Staff Publications

Staff Publications

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    'Staff publications' is the digital repository of Wageningen University & Research

    'Staff publications' contains references to publications authored by Wageningen University staff from 1976 onward.

    Publications authored by the staff of the Research Institutes are available from 1995 onwards.

    Full text documents are added when available. The database is updated daily and currently holds about 240,000 items, of which 72,000 in open access.

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Record number 438412
Title Principles of Biofouling Protection in Marine Sponges: A Model for the Design of Novel Biomimetic and Bio-inspired Coatings in the Marine Environment?
Author(s) Müller, W.E.G.; Wang, X.; Proksch, P.; Perry, C.C.; Osinga, R.; Gardères, J.; Schröder, H.C.
Source Marine Biotechnology 15 (2013)4. - ISSN 1436-2228 - p. 375 - 398.
DOI http://dx.doi.org/10.1007/s10126-013-9497-0
Department(s) Aquaculture and Fisheries
WIAS
Publication type Refereed Article in a scientific journal
Publication year 2013
Keyword(s) northern adriatic sea - multixenobiotic resistance mechanism - demosponge suberites-domuncula - tyrosine kinase inhibitors - mediated drug-resistance - p-glycoprotein gene - breast-cancer cells - vibrio-harveyi - antifouling activity - aplysina-aerophoba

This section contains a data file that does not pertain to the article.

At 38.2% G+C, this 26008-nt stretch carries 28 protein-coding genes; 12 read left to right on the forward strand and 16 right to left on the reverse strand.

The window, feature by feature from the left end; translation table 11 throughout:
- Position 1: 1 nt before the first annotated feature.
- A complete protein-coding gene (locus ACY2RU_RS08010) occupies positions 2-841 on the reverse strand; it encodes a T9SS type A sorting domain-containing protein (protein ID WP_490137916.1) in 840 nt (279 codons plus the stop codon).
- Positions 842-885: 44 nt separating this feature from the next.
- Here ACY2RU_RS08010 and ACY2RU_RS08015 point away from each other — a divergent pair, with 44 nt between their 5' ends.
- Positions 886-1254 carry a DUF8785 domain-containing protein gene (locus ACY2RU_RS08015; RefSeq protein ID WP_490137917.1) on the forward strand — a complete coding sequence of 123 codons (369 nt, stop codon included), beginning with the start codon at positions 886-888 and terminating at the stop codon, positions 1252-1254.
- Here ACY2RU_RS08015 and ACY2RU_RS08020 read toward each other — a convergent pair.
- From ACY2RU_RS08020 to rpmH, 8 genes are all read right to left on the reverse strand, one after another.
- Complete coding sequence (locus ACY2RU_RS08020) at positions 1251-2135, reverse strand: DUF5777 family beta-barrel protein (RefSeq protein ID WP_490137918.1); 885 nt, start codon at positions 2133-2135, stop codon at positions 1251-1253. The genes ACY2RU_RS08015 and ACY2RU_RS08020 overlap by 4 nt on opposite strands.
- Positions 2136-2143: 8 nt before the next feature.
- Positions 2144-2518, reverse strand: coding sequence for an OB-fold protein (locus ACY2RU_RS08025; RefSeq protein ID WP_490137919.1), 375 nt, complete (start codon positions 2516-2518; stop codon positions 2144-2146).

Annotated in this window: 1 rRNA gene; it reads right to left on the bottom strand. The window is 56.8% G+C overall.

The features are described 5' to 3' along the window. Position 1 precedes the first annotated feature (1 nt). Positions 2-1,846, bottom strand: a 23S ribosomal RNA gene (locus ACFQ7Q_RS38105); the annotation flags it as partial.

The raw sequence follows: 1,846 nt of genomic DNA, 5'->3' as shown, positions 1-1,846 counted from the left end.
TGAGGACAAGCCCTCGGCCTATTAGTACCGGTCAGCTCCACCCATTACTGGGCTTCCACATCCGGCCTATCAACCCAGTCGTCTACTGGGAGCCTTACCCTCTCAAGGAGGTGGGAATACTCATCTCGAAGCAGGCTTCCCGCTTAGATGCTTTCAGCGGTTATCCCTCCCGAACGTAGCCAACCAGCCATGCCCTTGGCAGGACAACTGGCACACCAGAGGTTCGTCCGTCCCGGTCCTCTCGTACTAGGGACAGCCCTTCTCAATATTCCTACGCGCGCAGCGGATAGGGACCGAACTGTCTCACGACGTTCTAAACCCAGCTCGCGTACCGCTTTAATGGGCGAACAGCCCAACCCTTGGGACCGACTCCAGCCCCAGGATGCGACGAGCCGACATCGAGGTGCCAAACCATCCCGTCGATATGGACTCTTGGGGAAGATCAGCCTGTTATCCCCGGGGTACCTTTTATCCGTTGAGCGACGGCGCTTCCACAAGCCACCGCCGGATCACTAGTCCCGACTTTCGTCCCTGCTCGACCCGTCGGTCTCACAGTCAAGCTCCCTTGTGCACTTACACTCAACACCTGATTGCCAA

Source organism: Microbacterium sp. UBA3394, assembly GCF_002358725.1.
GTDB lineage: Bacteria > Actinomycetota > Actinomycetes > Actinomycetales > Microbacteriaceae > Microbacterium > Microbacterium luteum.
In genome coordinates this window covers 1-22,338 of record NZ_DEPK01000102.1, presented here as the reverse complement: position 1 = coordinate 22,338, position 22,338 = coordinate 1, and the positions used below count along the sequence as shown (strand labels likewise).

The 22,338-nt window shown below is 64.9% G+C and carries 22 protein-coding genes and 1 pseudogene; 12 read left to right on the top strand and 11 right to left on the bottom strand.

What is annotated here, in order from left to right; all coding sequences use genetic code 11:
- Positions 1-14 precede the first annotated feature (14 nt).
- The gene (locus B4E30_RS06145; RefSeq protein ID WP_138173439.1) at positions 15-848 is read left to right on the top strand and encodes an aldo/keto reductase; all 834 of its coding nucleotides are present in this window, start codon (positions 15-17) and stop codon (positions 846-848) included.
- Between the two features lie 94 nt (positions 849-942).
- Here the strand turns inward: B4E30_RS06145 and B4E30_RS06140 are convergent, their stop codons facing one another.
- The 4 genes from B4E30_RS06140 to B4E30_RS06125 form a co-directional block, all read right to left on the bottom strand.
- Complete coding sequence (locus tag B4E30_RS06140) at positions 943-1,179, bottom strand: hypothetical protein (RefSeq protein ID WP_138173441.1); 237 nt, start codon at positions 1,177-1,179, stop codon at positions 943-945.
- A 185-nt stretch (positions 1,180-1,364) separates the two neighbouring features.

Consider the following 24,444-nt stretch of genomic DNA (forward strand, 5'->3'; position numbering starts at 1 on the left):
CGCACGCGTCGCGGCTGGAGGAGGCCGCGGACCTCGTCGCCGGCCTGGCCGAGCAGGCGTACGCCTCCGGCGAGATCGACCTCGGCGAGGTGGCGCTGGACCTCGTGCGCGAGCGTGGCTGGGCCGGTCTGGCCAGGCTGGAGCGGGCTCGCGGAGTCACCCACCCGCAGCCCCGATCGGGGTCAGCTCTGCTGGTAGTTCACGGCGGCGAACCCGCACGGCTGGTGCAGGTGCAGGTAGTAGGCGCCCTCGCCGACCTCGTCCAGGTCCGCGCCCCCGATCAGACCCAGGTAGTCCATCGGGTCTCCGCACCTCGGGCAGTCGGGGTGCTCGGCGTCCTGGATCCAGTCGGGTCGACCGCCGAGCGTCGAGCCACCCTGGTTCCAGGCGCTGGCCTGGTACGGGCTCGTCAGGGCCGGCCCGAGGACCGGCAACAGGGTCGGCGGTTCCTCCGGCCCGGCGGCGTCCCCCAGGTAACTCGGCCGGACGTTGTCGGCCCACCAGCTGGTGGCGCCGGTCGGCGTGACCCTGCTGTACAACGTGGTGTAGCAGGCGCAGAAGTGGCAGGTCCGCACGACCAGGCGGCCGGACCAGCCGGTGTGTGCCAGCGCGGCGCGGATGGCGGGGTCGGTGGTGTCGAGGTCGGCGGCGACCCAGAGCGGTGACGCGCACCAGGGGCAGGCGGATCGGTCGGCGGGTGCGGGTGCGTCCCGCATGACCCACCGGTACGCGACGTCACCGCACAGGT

Abstract The process of biofouling of marine structures and substrates, such as platforms or ship hulls, proceeds in multiple steps. Soon after the formation of an initial conditioning film, formed via the adsorption of organic particles to natural or manmade substrates, a population of different bacterial taxa associates under the formation of a biofilm. These microorganisms communicate through a complex quorum sensing network. Macro-foulers, e.g., barnacles, then settle and form a fouling layer on the marine surfaces, a process that globally has severe impacts both on the economy and on the environment. Since the ban of tributyltin, an efficient replacement of this antifouling compound by next-generation antifouling coatings that are environmentally more acceptable and also showing longer half-lives has not yet been developed. The sponges, as sessile filter-feeder animals, have evolved antifouling strategies to protect themselves against micro- and subsequent macrobiofouling processes. Experimental data are summarized and suggest that coating of the sponge surface with bio-silica contributes to the inhibition of the formation of a conditioning film. A direct adsorption of the surfaces by microorganisms can be impaired through poisoning the organisms with direct-acting secondary metabolites or toxic peptides. In addition, first, compounds from sponges have been identified that interfere with the anti-quorum sensing network. Sponge secondary metabolites acting selectively on diatom colonization have not yet been identified. Finally, it is outlined that direct-acting secondary metabolites inhibiting the growth of macro-fouling animals and those that poison the multidrug resistance pump are available. It is concluded that rational screening programs for inhibitors of the complex and dynamic problem of biofilm production, based on multidisciplinary studies and using sponges as a model, are required in the future.
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